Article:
So I say: perhaps wait a few months and confirm that you like everything else about the guitar...then get it refretted. If you like bending strings, put some nice big frets on there and have someone really good do it!!

BTW, I used a '68/69 LPC for many years when I was gigging professionally. Just loved it! The headstock got broken on the last night of my professional gigging career :( man talk about going out with a BANG...and whimper. I had it repaired and kept it for another 20 years or so...but foolishly traded it away in 2001.
 

giogolf

Member
Joined
Apr 27, 2024
Messages
40
If you like to play, and you like that guitar, get that thing refretted and you'll be happier.

When I bought a '61 335 many years ago, I realized within a couple weeks that I could not get it calibrated properly because the bridge had not been installed in the right location...it would need to be moved about 1/8" to for ideal calibration. The thought of altering the guitar from "original" really irritated me a lot. It was the most expensive guitar purchase I'd ever made and here it was, not 100% usable (IMO, at any rate). I foolishly put off having the bridge moved for probably 3 or 4 years and just didn't play the guitar all that much. (I did come to learn that this was far from uncommon; plenty of 50s and early 60s Gibsons needed to have their bridges moved.) Then I eventually came to my senses, had it moved and properly installed..and boom...it became my favorite guitar overnight. It sounded great and I really love it! It's been my #1 in my band for about 7 years at this point.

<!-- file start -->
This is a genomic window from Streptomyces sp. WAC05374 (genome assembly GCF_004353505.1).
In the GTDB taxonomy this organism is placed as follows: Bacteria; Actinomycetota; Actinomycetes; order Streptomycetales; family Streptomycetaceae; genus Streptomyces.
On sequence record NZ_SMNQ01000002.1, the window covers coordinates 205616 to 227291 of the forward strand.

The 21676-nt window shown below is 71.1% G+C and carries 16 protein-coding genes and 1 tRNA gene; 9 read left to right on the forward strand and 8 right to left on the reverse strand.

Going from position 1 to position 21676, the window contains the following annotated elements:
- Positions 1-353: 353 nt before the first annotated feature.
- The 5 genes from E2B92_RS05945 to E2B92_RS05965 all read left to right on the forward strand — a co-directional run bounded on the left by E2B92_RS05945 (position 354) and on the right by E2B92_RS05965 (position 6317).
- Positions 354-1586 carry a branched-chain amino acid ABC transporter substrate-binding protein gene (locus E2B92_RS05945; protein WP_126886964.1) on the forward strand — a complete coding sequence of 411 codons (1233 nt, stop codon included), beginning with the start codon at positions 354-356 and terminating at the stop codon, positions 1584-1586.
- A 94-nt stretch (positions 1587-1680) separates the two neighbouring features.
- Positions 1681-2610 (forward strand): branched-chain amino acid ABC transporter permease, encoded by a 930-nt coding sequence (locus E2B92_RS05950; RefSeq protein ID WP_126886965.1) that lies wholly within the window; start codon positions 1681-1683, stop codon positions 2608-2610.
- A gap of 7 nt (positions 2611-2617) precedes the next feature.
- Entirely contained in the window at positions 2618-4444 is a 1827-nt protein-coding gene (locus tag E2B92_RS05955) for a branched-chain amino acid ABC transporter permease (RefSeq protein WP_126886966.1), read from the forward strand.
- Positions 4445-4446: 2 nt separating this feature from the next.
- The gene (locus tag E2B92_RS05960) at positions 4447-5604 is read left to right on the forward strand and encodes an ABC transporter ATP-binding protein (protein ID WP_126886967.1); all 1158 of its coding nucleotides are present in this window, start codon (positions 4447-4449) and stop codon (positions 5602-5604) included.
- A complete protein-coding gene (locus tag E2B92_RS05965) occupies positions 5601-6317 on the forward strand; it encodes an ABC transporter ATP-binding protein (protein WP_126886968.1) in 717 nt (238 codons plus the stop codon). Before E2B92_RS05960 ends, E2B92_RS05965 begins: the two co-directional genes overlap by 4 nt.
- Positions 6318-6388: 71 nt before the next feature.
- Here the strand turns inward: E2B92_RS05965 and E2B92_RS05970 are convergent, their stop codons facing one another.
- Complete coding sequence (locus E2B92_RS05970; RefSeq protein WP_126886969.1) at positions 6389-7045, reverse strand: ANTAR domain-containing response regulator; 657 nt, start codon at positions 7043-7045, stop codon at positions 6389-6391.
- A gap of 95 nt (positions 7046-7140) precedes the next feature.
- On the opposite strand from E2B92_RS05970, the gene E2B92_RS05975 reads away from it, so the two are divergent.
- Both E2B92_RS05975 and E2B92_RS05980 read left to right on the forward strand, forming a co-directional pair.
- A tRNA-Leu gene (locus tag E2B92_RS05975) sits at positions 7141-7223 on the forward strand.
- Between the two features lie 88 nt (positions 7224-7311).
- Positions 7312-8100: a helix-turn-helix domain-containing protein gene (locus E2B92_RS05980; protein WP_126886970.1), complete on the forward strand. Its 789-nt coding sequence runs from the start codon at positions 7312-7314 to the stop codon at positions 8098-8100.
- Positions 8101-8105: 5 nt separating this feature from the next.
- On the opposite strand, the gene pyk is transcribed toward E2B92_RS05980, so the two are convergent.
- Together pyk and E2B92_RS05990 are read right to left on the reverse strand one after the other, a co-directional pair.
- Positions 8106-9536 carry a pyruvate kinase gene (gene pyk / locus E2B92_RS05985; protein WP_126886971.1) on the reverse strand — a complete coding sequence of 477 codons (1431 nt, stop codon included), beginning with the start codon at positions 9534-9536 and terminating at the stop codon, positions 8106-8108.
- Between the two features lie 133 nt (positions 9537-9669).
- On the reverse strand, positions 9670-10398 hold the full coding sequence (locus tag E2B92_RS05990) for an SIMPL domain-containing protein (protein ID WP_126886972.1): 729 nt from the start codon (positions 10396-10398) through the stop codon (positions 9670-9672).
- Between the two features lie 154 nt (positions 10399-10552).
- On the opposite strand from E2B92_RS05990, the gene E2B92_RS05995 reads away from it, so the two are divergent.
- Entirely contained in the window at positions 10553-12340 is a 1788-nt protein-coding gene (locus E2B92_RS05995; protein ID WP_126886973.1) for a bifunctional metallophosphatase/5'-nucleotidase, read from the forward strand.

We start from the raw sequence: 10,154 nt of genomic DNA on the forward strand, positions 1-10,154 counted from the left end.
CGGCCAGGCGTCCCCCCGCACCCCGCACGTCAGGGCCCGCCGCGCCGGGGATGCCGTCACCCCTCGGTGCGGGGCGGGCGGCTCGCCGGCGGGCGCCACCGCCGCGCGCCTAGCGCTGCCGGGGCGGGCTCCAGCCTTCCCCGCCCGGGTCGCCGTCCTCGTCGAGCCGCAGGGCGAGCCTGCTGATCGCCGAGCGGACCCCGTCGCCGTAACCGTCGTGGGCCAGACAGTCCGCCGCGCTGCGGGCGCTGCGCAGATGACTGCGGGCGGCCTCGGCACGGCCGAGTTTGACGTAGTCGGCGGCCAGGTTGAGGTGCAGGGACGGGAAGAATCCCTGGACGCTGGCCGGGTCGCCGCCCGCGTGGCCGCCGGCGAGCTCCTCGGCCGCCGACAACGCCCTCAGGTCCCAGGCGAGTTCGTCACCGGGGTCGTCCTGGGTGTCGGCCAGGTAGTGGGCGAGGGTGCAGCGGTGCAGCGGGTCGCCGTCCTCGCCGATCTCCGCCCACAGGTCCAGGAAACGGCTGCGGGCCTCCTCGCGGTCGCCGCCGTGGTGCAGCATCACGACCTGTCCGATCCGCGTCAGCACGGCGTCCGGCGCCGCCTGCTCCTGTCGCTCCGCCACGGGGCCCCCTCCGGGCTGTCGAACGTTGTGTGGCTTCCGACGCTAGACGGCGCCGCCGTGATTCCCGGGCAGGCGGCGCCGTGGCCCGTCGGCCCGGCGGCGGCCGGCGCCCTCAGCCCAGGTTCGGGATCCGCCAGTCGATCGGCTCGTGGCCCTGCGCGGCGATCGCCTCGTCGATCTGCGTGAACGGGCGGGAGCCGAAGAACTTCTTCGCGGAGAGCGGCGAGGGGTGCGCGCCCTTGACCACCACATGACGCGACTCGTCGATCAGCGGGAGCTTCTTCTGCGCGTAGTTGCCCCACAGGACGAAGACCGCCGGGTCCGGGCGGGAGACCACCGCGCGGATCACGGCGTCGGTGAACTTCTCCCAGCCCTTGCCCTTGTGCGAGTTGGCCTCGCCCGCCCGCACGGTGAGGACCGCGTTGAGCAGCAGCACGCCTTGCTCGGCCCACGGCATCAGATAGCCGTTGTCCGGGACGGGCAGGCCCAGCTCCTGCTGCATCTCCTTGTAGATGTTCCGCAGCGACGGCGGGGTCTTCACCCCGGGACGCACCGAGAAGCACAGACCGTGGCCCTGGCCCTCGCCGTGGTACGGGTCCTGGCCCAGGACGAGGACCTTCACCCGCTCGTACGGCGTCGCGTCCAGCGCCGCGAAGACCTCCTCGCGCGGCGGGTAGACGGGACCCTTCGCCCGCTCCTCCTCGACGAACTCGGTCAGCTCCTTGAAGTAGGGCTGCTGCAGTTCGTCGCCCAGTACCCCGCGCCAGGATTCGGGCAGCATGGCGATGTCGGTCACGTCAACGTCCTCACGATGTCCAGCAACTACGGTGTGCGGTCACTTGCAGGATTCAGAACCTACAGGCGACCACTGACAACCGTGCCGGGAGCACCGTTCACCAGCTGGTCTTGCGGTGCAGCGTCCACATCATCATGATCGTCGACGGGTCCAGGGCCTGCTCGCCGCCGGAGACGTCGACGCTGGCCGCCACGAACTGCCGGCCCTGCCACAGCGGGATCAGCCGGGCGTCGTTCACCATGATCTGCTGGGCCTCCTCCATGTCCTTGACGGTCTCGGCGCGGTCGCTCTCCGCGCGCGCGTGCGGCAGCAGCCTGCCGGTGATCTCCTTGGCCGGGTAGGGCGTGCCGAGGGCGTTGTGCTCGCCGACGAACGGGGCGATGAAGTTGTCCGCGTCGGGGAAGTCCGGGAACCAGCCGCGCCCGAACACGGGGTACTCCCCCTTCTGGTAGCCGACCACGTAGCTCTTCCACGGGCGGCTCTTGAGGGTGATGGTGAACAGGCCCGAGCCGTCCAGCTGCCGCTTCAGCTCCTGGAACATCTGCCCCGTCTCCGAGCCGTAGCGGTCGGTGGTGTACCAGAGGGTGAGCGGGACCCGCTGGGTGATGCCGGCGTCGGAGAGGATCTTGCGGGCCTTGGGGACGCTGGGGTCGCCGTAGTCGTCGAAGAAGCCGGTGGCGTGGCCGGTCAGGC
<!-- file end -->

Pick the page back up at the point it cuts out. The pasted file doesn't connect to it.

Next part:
So I say: perhaps wait a few months and confirm that you like everything else about the guitar...then get it refretted. If you like bending strings, put some nice big frets on there and have someone really good do it!!

BTW, I used a '68/69 LPC for many years when I was gigging professionally. Just loved it! The headstock got broken on the last night of my professional gigging career :( man talk about going out with a BANG...and whimper. I had it repaired and kept it for another 20 years or so...but foolishly traded it away in 2001.